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A final salute to the six-hitting machine, Yuvraj Singh

11 Jun 2019, 22:17 IST

Yuvraj Singh with the 2011 World Cup
Yuvraj Singh with the 2011 World Cup

The dreaded day has finally arrived. The moment of Yuvraj Singh's retirement was creeping up for years. We could all see his diminishing powers, but were still waiting for one last glorious run from the man who had an abundance of finesse, timing and talent.

Yuvraj fought hard to make a comeback to the national team. Alas, the competition in the Indian cricket team is immense. And not getting selected in the team for the World Cup 2019 was the final nail in the coffin.

Does that make the man any less popular? The answer is an emphatic 'no'.

In an era of greats like Sachin Tendulkar, Sourav Ganguly, Rahul Dravid and Virender Sehwag, Yuvraj created and inspired an enormous following not just in India but all over the world. Despite never being formally appointed captain of the Indian team, he achieved a position of eminence in all our minds.

Any youngster growing up in the first decade of the 21st century would have been mesmerized by the flamboyance and class of Yuvraj. His name resonates with passion and determination to help India become a powerhouse in world cricket.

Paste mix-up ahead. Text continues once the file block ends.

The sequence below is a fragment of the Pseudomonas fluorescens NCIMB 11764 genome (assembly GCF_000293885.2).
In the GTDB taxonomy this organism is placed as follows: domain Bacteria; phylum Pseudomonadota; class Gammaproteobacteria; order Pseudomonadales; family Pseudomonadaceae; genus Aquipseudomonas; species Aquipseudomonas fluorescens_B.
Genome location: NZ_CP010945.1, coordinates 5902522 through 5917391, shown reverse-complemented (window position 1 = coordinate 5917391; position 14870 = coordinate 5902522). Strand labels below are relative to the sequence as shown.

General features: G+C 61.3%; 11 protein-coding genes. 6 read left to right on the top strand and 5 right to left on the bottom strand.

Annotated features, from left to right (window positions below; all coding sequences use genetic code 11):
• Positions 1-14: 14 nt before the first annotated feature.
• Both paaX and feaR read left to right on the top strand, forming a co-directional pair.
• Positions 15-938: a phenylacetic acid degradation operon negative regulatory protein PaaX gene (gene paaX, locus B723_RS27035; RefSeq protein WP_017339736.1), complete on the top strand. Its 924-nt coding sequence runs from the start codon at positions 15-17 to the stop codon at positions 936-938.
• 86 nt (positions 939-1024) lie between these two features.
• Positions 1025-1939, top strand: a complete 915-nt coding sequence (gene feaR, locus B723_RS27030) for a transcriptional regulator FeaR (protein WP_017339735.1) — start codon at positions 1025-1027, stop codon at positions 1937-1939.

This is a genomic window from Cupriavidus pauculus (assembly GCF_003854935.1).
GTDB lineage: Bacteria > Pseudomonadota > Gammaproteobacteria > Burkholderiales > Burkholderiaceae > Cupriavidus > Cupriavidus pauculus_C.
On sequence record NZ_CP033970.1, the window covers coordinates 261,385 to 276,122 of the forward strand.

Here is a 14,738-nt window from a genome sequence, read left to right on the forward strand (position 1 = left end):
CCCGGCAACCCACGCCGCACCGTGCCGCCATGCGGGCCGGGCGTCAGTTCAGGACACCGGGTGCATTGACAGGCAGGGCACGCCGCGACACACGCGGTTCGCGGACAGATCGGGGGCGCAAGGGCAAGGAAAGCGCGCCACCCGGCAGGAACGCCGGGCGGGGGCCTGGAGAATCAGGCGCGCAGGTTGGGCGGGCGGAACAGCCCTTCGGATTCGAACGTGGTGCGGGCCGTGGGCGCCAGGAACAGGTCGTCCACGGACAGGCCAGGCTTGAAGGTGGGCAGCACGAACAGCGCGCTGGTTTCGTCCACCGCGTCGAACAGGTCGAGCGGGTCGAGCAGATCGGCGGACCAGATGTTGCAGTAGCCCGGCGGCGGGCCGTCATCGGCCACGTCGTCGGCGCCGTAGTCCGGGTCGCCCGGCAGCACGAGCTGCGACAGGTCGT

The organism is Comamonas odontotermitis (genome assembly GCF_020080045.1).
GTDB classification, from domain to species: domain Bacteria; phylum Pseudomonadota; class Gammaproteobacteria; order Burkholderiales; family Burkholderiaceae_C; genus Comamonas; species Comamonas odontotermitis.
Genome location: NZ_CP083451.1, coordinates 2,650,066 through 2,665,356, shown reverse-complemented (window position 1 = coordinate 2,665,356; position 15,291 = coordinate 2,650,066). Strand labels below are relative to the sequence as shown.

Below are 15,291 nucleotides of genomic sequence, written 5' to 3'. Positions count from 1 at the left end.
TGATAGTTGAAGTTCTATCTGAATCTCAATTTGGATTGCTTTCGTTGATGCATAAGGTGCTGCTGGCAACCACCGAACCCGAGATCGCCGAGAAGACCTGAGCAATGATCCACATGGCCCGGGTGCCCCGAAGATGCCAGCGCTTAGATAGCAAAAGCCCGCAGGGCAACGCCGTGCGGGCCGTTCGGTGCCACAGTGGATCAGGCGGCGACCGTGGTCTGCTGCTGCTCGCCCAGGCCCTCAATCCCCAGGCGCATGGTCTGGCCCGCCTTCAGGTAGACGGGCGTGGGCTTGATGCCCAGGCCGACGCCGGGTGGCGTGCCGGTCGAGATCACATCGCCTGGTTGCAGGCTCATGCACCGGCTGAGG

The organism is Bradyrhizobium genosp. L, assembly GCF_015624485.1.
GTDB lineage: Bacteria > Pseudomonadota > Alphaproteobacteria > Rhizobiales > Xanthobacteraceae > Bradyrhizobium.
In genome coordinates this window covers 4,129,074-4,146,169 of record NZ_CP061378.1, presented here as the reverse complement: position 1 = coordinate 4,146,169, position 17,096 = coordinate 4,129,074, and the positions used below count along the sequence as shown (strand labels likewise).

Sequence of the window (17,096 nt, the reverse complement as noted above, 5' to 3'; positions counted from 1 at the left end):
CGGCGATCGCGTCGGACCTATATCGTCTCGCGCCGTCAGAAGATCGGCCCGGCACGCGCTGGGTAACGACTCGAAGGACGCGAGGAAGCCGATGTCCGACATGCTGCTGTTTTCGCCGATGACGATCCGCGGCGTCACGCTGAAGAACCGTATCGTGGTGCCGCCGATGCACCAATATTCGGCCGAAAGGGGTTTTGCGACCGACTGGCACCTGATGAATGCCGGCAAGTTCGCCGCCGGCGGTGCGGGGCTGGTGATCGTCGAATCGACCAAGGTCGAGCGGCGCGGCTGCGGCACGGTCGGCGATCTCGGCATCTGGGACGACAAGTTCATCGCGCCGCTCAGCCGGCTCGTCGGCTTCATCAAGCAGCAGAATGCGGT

It's been 19 years since his debut on 3rd October 2000, when as an 18-year-old he entered the international era with a bang. Since then he has given us countless memorable events to remember. Helping India win the 2007 World T20 and 2011 World Cup were undoubtedly the most cherished of those memories.

The 6 sixes off Stuart Broad was the stuff of fantasies dreamed by each and every Indian cricket fan. The greed in the fans wanted to him to do that again and again, even though it was a feat that was borderline supernatural. Such was the talent and the greatness of the man.

Yuvraj's record of the fastest T20I 50, off just 12 balls, is yet to be broken. Suffice to say it will take a Herculean attempt to even get close to it in the future.

This man even fought cancer and returned back to cricket. He first felt the effects of the disease during the course of the 2011 World Cup, but still performed brilliantly and went on to win the Man of the Tournament award.


Yuvraj played for eight more years after recovering from the deadly ailment. He kept us all in awe with his brave and fighting attitude.

Words can never truly define his cricketing journey.

It has all come to a fitting end, where the greats of cricket have come forward and wished him luck for the second innings of his life. Tendulkar, Kohli, Raina, Sehwag etc all paid rich tributes to this great cricketer.

The only thing left now is to humbly salute him for his dedicated service to the Indian team, and for entertaining a nation of a billion-plus people over and over again!

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